When NFTs first exploded into the mainstream culture in early 2021, Peruvian-Canadian artist Chris Dyer admits he was skeptical of their value.
“When the market was first popping in March, I had several people approach me and say they wanted to make NFTs with me,” says the self-described analog artist on the phone from Denver. “I was aware that I might miss out on something by not going in early, but I also wasn’t going to jump on it just because everybody else was doing it.”
Dyer made a name for himself in California’s skateboarding scene and has been creating psychedelia-inspired artwork for more than two decades, including hundreds of large-scale murals.
After months of learning and observing, one thing stood out to Dyer about the NFT market: “There was a lot of stuff that wasn’t that great,” he says. “Artistically speaking, people were telling me that NFTs were ‘art,’ and to me, it was a lot of low-quality offerings. I wasn’t about to put something out there just to rush it.”
Art Changing Hands
Dyer spent several more months working with animators and musicians to create his first NFTs. He was blown away when they sold out on day one and were subsequently resold on the secondary market. After having his doubts about the digital medium, he says NFTs have not only renewed society’s interest in art; they’re changing the way art-buying is perceived.
“Usually, I don’t like it when somebody buys a piece of my art and then sells it to somebody else, as if it’s some kind of commodity. I like it when people buy my art because they enjoy it and they want to put it on their wall,” he says.
“But with NFTs, because they are more ephemeral and less physical, it makes it easier to let go. Plus, the artist is in the code, and you make a residual percentage when it gets resold.”
The value of an NFT rises with every subsequent sale, putting more money in Dyer’s pocket each time a piece changes hands. NFTs have created a way for artists like him to earn profit on artwork long after its initial sale.
The Galaktic Gang Collection
Now, Dyer is excited to count himself among the growing number of artists to create a collection of profile picture NFTs, also known as PFP NFTs, small pieces of artwork that can be used as avatars on social media. Along with collaborators Kyle Morton, Cory Ponz, Travis Delly, and Jason Turnquist, he’s created the Galaktic Gang.
Dyer says what’s attractive about PFP NFTs is how they are rooted in the idea of community. When someone acquires an NFT from a particular PFP collection, it serves as access to the community (or gang, club, etc.) associated with that collection, and it comes with lasting perks—even if the buyer decides to resell their NFT on the secondary market. (The record of their purchase is stored on the blockchain.)
The perks or utilities of each club are up to the artist. While some clubs, like the Bored Ape Yacht Club or Billionaire Zombies Club, have made headlines for their luxurious perks, Dyer isn’t interested in hosting exclusive penthouse parties.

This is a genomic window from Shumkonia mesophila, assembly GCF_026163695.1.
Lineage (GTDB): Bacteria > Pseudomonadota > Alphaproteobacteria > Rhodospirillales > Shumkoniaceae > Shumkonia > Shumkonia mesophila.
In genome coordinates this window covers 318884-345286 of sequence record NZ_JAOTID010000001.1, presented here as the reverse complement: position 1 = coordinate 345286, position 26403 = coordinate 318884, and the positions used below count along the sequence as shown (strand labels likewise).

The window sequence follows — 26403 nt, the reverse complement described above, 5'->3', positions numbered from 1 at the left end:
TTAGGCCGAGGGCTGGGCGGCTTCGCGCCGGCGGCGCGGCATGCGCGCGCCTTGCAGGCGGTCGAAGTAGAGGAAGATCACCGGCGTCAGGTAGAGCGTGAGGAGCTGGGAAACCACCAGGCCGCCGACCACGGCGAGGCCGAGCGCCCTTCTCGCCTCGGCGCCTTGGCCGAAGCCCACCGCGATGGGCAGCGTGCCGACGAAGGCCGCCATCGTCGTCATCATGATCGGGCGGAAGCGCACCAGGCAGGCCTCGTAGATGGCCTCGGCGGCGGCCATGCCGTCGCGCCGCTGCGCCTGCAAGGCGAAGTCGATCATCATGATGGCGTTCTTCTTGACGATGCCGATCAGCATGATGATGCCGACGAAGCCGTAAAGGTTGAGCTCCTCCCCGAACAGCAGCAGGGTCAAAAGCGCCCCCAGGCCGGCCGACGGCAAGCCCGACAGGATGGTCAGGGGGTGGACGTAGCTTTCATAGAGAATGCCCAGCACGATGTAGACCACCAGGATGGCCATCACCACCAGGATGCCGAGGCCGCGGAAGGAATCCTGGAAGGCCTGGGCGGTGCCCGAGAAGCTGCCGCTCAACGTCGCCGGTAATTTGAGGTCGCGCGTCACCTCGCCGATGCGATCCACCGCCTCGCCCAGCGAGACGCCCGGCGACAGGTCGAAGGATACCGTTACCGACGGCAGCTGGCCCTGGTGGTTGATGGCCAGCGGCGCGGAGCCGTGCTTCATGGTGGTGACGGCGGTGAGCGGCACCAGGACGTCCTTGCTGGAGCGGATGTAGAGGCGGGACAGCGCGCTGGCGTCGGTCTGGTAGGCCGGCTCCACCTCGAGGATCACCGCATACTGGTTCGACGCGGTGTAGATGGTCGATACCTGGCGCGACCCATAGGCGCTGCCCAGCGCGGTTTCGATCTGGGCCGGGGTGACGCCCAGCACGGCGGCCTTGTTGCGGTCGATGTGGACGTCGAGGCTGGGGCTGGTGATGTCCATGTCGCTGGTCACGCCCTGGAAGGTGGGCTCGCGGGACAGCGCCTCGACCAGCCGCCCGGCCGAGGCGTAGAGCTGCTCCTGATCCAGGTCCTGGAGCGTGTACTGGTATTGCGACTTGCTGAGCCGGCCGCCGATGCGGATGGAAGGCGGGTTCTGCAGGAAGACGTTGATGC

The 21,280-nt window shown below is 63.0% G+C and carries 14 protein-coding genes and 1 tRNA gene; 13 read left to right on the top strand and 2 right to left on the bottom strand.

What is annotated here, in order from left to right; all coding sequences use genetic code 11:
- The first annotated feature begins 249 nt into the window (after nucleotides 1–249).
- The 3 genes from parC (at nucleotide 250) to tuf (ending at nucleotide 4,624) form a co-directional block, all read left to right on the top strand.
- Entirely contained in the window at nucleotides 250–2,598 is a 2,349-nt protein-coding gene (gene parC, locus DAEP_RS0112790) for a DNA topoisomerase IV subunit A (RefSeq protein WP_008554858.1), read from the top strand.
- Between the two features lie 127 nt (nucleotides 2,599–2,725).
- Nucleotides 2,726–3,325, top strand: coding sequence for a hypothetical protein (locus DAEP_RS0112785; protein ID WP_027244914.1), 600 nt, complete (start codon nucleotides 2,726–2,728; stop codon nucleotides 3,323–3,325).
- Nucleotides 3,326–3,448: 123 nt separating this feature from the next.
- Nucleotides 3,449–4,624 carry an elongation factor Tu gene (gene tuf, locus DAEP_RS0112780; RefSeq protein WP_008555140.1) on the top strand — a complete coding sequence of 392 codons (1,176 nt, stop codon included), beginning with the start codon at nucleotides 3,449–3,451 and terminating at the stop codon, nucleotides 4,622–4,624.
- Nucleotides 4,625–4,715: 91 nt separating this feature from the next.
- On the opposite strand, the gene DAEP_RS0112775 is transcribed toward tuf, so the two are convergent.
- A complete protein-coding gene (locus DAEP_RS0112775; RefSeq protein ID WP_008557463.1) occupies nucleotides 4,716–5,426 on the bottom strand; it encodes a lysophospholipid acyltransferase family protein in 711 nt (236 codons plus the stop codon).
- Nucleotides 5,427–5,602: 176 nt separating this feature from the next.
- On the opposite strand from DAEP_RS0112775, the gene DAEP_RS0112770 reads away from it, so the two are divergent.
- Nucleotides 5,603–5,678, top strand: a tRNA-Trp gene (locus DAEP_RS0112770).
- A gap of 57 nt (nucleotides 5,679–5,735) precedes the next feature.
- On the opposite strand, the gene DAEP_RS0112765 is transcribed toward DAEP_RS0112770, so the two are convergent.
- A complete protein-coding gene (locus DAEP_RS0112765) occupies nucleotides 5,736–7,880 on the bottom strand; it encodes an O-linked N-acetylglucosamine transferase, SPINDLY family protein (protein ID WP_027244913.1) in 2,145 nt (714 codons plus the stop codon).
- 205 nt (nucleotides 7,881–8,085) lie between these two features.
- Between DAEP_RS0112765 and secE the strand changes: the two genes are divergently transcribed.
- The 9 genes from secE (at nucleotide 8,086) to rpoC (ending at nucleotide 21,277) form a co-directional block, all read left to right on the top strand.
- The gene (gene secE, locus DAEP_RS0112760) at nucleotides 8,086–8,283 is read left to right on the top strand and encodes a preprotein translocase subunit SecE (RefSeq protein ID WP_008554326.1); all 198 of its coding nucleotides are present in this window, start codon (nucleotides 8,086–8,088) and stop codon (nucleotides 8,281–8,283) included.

“I want my community to be different from everyone else offering this ‘lifestyle of the rich and famous’,” he says. “I am super down with people using crypto and NFTs to be empowered and level up in a world that’s been unfair to us… but I’m not here to be like the one percent that fucked us all over.”
Rather than creating a community to flaunt, Dyer says Galaktic Gang utilities will be more down to earth (though parties aren’t off the table—he’ll be DJing at the official NFT launch party this Saturday in Denver). Other utilities will include limited edition prints, original paintings, discounts on workshops, and other Positive Creations products featuring his artwork. In addition, Dyer is donating ten percent of all profits generated to a charity that plants trees in his native Peru.
Making The Avatars
To create the Galaktic Gang, a collection of 5,555 “tripped-out interdimensional beings,” Dyer began by hand-drawing several sets of eyes, noses, mouths, bodies, hairstyles, and other features before “collaborating with AI consciousness” to piece them together.
“We put them into a randomizer, and it made all of these characters that I would have never really imagined on my own,” he says, pointing out that the number of avatars generated is intentional: “5,555 is the spiritual number of change, and that’s what we need on the planet right now.”
For Dyer, an artist whose life and work are profoundly influenced by psychedelics, the characters in the Galaktic Gang represent more than just avatars; they are “the versions of ourselves that exist on a higher dimension.”
“Psychedelics, for me, are medicines to become the true me. When we use medicines like mushrooms and ayahuasca, they show us who we were before the lies and the programming of the world,” says Dyer. “I want my art to be the art of a person who is remembering to be himself and expressing from that point of view.”
The Galaktic Gang whitelist presale kicked off late last night and will open to the public on Thursday, December 16.